If you read the online bio of Jimmy Stewart, here’s what you’ll read in part:
One of film’s most beloved actors, Jimmy Stewart made more than 80 films in his lifetime. He was known for his everyman quality, which made him both appealing and accessible to audiences. Stewart grew up in the small town of Indiana, Pennsylvania, where his father operated a hardware store.
Stewart got his first taste of performing during his time as a young man. At Princeton University, he acted in shows as a member of the Triangle Club, which put on shows. Stewart earned a degree in architecture in 1932, but he never practiced the trade. Instead he joined the University Players in Falmouth, Massachusetts, the summer after he graduated. There Stewart met fellow actor Henry Fonda, who became a lifelong friend.
That same year, Stewart made his Broadway debut in Carrie Nation. The show didn’t fare well, but he soon found more stage roles. In 1935, Stewart landed a movie contract with MGM and headed out west.https://www.biography.com/people/jimmy-stewart-9494773
If you look up Burgess Meredith, here’s what you’ll read:
Oliver Burgess Meredith was born in Cleveland, Ohio. After holding a variety of jobs and attending college sporadically during the 1920s, Meredith became determined to break into show business. He began an unpaid apprenticeship in 1929 with Eva Le Gallienne’s Civic Repertory Company in New York City. After making his Broadway debut in 1933’s Little Ol’ Boy, Meredith achieved great success in 1935 as Mio in the Maxwell Anderson play Winterset. He was a founder of the New Stage Society in 1937 and served as vice president of the Actors’ Equity in 1938.https://www.biography.com/people/burgess-meredith-9542624
As for Henry Fonda:
Back home in Nebraska, Fonda took a stab at acting, filling his time at the Omaha Community Playhouse, where he frequently shared the stage with Marlon Brando’s mother. By the late 1920s, Fonda had made acting his full-time vocation. He traveled to New England, where he hooked up with the University Players Guild, which cast him alongside other young actors, including James Stewart and Margaret Sullavan.
Fonda’s first big break came in the 1934 Broadway production “New Faces.” A year later, Fonda was out west in Hollywood, beginning what would become a nearly 50-year career in the movies.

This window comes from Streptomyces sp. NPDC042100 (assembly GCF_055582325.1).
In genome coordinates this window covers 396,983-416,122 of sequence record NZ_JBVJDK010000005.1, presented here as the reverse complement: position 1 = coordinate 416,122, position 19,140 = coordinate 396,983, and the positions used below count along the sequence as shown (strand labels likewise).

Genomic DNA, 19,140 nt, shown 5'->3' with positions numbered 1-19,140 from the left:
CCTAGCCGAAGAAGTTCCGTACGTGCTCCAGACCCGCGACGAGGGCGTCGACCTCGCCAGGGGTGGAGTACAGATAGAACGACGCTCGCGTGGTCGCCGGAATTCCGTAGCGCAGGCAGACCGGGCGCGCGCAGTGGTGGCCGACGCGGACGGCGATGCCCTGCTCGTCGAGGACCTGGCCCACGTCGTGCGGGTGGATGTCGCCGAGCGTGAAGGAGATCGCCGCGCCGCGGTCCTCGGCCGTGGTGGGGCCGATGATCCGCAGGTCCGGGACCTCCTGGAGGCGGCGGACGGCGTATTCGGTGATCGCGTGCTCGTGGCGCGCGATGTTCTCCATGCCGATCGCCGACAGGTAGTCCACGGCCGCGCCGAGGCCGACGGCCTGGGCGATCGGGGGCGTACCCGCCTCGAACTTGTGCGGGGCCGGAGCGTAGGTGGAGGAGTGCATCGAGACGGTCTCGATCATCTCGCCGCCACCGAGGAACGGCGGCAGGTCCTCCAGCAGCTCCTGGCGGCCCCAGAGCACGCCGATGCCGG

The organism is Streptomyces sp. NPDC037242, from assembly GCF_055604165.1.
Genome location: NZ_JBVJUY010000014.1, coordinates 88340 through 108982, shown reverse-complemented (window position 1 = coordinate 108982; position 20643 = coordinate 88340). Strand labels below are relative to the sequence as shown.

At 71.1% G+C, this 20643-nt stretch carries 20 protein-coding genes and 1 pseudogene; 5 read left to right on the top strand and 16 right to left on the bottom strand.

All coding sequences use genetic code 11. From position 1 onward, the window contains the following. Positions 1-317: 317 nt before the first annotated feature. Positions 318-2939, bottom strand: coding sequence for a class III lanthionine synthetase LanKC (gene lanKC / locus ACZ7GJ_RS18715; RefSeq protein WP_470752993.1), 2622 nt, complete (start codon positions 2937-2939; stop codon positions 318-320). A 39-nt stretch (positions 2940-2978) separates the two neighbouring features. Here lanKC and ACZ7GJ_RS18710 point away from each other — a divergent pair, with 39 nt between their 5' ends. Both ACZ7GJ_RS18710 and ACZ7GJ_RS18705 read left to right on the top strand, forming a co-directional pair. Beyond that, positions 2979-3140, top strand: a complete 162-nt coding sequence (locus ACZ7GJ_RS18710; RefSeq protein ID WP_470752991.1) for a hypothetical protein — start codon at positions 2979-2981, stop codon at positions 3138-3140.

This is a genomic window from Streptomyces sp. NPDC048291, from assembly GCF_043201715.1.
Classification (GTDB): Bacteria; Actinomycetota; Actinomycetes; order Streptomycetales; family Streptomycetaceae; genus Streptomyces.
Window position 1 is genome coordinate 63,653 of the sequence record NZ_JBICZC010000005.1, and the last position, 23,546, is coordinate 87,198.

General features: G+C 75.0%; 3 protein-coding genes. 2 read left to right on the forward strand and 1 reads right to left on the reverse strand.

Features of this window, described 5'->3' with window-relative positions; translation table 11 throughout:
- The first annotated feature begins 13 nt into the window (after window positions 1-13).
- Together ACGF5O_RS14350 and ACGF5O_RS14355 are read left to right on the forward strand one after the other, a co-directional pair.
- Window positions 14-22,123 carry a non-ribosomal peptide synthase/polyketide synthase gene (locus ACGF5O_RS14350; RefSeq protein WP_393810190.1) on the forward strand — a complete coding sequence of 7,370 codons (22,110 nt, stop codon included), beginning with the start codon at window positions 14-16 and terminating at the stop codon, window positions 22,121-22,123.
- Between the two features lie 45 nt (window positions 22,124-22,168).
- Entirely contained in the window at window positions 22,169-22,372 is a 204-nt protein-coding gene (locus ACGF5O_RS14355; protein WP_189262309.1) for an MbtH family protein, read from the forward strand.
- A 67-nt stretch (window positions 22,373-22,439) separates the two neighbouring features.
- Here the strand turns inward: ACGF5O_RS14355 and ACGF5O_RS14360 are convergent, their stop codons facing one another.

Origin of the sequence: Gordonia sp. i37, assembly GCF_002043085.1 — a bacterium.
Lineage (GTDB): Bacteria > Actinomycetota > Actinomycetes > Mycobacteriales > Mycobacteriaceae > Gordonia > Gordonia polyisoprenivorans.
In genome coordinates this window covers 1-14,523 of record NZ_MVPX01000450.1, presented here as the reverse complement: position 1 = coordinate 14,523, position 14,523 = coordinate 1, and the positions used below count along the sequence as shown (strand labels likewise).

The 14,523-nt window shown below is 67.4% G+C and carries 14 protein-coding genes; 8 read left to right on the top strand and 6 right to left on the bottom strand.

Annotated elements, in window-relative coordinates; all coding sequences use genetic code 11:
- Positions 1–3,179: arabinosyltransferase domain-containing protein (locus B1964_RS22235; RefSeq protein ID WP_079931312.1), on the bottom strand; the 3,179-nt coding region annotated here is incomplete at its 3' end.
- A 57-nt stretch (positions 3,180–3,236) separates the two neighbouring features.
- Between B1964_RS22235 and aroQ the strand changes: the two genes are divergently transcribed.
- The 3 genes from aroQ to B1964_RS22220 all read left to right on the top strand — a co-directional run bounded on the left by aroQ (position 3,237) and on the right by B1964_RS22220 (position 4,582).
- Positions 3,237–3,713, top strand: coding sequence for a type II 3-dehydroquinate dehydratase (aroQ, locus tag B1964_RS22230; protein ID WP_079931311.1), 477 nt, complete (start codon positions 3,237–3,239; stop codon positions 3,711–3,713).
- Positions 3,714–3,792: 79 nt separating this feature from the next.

But that’s not the whole story.
The Forgotten Roommate
Each of these men shared something that’s been lost to history and fame: at one point all three lived on Broadway in a walkup flat, and my father was the fourth roommate.
Gordon Hubbel had graduated from Cornell with a degree in English literature and, like these other three, had gotten a taste for acting. They found each other and ended up sharing an apartment in Depression-era New York City. According to Dad, Meredith was a monumental drinker, and every so often Pop had to toss the young man over his shoulder and get him upstairs to bed.
Dad never mentioned how often his flat mates had to return the favor. There isn’t a single photo of my father from that time (or all his life for that matter) that he didn’t have a bottle or a highball in hand. Handsome, charismatic, the perfect actor’s height at 5'7", Dad was a born entertainer. These four men had a similar style, look and presentation, and each was a dedicated actor struggling to make it during one of our country’s toughest economic times.
Whoever got work that week paid the rent. Each man had his own opportunities, his own breaks. For Dad, Broadway WAS acting. Anything else was fake.
The West Won
So Dad didn’t bite when movies came calling, and his roommates got contracts. I can just see my father making fun of such foolishness. Stewart, Meredith and Fonda headed to Hollywood, and film immortality.
My dad….became a radio man, then a chicken farmer in Florida. And that’s where I came about.
I never understood why my father hated movies. It was a mystery to me growing up in the Fifties, as movies evolved and expanded. It wasn’t until Fiddler on the Roof came out in 1971 that Dad took my mother and me to see it.
He came out of the theater nearly speechless. I was only eighteen at the time, full of the piss and vinegar of youth. I had no clue why my father had had such a powerful reaction to the film. It would take me years to sort out why, and even then I’m not sure I know the real answer.
I think perhaps Dad, who had a terrible need to be right (“Radio is the future, the movies will never amount to anything!”) finally realized that his true dream to be an actor had always been within his grasp. He’d had a chance to take that leap and perhaps become a leading actor of his day, just like his roommates had done. He hated John Wayne with the kind of childish passion that only pure professional jealousy can engender.